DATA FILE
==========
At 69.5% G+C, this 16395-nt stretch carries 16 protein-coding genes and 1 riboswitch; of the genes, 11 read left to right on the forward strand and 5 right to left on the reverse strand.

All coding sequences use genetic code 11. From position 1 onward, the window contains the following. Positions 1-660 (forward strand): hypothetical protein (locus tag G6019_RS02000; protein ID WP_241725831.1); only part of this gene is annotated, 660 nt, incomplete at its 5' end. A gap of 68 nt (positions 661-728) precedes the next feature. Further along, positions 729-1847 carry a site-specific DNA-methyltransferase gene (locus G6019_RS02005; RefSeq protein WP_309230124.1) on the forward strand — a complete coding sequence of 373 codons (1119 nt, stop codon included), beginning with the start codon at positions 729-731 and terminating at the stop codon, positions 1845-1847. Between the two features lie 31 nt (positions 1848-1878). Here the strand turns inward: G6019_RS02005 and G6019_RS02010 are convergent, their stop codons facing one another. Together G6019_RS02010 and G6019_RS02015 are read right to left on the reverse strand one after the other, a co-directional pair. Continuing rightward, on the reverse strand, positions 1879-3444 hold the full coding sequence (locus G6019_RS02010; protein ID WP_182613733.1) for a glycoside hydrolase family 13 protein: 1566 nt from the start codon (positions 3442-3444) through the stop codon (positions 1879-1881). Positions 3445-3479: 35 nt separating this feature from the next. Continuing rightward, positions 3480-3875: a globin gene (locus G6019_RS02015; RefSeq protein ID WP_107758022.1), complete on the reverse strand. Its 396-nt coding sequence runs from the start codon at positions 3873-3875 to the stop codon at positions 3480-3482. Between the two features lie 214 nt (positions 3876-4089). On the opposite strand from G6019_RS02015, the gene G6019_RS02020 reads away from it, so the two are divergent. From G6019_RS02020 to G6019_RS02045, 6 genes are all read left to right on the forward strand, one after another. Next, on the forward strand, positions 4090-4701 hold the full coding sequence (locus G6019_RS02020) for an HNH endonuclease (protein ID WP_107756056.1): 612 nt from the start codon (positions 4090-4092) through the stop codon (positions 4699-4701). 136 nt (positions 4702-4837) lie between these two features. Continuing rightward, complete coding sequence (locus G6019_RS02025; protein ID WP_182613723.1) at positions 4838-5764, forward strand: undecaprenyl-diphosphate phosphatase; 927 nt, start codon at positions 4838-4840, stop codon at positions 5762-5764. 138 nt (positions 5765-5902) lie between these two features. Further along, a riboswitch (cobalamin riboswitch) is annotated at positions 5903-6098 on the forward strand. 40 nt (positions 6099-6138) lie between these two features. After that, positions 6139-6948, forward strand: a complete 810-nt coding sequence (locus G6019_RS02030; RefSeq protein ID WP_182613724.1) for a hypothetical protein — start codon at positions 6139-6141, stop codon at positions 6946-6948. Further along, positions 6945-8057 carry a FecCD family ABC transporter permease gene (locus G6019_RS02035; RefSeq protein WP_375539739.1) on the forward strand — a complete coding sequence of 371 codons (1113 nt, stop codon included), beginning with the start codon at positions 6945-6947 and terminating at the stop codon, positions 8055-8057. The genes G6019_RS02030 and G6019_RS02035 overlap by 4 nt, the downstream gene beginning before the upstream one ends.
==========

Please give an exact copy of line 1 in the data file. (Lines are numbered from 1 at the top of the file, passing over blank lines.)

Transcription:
At 69.5% G+C, this 16395-nt stretch carries 16 protein-coding genes and 1 riboswitch; of the genes, 11 read left to right on the forward strand and 5 right to left on the reverse strand.